Iraq’s new Women’s Affairs minister: ‘Women should have freedom to wear what they want’

Minister Bayan Nouri, of Iraq's Ministry of Women

Bayan Nouri has a tough job over the next four years – the new Minister for Women’s Affairs in Iraq must try to improve the economic lot of Iraq’s women, prevent systemic domestic violence against females and work on problems like female genital mutilation and underage marriage as well as somehow help the hundreds of thousands of Iraqi women affected by the current security crisis. One thing she won’t be doing though is banning polygamy.

Iraqi Kurdish politician Bayan Nouri is the new Minister for Women’s Affairs in the government headed by Prime Minister Haider al-Abadi.

She talked to NIQASH about whether her Ministry can do anything to help women affected by the extremist takeover of some parts of the country, including what it can do for the women that the extremist group known as the Islamic State, had abducted.

Nouri also explained her thoughts on Iraq’s controversial personal status law and her positions on female genital mutilation, women being forced to wear the full veil, or niqab, and the important difference between being married by a cleric and being married in a civil ceremony. She also spoke about why it would be a bad idea to ban polygamy – where a man has several wives – altogether in Iraq.

NIQASH: Most international studies are critical of the status of Iraqi women. What plans does your Ministry have to improve this situation?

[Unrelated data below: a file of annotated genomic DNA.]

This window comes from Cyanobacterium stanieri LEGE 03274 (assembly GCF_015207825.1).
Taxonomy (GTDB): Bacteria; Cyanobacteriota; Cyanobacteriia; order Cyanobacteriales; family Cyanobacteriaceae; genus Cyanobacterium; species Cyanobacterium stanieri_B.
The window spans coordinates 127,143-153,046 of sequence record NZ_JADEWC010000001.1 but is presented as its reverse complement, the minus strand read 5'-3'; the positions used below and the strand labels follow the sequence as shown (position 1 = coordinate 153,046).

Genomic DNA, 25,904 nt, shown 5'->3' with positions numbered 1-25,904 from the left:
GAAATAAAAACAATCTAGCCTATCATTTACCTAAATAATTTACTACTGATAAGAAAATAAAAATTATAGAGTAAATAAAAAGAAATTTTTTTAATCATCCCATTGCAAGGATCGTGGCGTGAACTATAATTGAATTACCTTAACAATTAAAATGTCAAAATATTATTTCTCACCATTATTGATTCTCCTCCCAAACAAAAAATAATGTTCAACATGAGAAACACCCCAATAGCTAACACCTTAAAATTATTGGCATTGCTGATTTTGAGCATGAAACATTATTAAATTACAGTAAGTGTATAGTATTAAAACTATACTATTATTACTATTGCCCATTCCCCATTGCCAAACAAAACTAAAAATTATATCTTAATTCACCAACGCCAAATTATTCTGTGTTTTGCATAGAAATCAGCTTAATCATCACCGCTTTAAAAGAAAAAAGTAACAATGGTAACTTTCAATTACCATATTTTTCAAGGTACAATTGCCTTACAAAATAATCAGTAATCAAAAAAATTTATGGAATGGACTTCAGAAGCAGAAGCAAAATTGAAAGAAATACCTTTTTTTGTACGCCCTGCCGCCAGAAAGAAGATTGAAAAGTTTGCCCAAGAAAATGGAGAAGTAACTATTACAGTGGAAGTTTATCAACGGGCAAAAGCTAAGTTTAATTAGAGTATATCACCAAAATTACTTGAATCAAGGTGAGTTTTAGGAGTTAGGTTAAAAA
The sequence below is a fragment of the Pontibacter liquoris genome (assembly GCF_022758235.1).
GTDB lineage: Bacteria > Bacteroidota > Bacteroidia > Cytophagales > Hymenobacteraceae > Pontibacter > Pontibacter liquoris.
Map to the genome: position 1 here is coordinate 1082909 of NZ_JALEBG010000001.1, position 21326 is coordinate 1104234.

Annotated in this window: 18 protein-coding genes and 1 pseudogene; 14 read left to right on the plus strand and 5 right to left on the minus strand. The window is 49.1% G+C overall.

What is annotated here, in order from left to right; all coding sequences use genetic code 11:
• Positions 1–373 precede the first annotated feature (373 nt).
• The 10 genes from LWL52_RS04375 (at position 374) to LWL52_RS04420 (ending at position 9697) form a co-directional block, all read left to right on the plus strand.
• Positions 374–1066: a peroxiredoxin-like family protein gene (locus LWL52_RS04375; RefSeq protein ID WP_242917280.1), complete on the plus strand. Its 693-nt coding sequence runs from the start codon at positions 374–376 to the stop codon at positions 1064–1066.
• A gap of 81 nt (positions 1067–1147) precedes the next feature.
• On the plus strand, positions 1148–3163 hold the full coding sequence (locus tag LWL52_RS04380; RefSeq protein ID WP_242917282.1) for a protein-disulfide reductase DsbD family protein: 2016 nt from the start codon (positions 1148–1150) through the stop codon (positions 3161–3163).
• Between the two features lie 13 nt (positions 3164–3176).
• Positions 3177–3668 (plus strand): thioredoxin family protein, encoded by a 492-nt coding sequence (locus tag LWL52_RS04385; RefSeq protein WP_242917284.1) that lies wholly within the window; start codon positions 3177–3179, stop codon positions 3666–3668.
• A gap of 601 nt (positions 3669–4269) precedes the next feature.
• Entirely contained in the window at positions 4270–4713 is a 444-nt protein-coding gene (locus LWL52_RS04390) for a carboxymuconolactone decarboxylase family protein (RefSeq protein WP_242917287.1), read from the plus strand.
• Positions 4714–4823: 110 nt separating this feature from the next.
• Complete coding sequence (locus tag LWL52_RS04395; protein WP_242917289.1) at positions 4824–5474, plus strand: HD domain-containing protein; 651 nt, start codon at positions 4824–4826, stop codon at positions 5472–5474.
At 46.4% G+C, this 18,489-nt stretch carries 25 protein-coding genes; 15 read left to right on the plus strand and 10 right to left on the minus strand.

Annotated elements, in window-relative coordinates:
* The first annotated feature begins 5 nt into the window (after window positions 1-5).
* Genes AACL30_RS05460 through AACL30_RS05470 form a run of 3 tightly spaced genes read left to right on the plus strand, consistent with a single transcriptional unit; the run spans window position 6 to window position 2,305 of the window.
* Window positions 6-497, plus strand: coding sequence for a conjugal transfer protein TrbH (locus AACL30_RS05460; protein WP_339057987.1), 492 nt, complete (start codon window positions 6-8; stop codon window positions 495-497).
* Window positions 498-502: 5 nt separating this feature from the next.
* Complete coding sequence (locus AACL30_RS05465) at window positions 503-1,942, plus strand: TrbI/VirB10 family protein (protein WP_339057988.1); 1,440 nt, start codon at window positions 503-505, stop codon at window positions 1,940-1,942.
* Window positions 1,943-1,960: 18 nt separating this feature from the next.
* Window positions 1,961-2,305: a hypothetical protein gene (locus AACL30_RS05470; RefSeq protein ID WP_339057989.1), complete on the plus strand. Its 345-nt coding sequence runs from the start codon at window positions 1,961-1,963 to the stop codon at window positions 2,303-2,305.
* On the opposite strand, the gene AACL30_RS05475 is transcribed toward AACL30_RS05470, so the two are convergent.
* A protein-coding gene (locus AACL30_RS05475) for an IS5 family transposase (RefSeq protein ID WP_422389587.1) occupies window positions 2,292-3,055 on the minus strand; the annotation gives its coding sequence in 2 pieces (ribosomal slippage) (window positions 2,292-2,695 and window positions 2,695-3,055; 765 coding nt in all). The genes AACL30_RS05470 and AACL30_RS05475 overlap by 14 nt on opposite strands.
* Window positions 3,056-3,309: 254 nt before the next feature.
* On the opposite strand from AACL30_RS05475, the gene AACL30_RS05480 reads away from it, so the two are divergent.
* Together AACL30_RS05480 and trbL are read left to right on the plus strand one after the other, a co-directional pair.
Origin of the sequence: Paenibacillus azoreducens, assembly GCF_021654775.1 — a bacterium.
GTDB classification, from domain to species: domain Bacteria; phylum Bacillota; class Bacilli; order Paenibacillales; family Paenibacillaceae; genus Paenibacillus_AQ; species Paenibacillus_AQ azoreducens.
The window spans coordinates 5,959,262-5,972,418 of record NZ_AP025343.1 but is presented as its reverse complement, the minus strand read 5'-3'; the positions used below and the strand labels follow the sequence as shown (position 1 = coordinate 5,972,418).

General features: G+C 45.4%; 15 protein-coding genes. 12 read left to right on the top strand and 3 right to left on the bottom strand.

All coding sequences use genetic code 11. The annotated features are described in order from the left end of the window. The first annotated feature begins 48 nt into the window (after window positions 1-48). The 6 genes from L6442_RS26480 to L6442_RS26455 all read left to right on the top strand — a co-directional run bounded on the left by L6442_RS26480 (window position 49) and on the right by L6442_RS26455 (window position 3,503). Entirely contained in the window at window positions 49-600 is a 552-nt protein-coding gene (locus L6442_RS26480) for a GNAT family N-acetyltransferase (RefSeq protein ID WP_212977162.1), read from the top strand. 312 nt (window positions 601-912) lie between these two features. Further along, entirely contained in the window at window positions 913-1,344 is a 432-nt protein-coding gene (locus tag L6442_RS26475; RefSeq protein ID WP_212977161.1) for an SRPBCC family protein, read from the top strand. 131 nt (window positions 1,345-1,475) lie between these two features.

Bayan Nouri:   We have a strategy with six different platforms and these are legal, educational, health-related, professional and leadership-related as well as assisting institutions that work on women’s issues.

There is no doubt that the situation for women has worsened over the past four years and it certainly cannot be repaired in four years. However, we will continue to try, in all areas, to improve the situation by paying more attention to family protection units, assisting them to reduce domestic violence. We also want to improve the economic status of Iraqi women by granting small loans in coordination with the Ministry of Labour and Social Affairs. We will also coordinate with the Ministry of Education in order to look more closely at the education of females because there is a big gap between the number of females and males who complete middle and secondary school. We are also coordinating better with the Ministry of Health, paying better attention to women’s health and to infant mortality rates. We also care about female participation in decision making.

NIQASH: After decades of conflict, Iraq has a huge number of widows– an estimated one million. Can your Ministry help them?

Nouri: I have only been in office for about 50 days and during that time, the federal budget for 2014 wasn’t even approved. We do have plans for 2015 though and these involve seeing a percentage of these widows employed or to have them improve their own financial situation through small business loans. We also want to provide residential units at discounted prices.

NIQASH: At one stage, you said that domestic violence was actually the most common kind of violence in Iraq – despite all of the fighting that is going on.

Nouri: We’re trying to hold training courses in this area, we have established family protection units and we also have draft family protection law before the Cabinet. When this law is passed, it’s going to have a big impact.

NIQASH: And what are your thoughts on the rather controversial personal status law that says girls as young as nine years old can be married?

We don’t support early marriage at all, especially not for girls who are only nine. This version of the personal status law has already been rejected by my Ministry. But we do need to find another legal solution.

NIQASH: Do you believe the personal status law should be amended?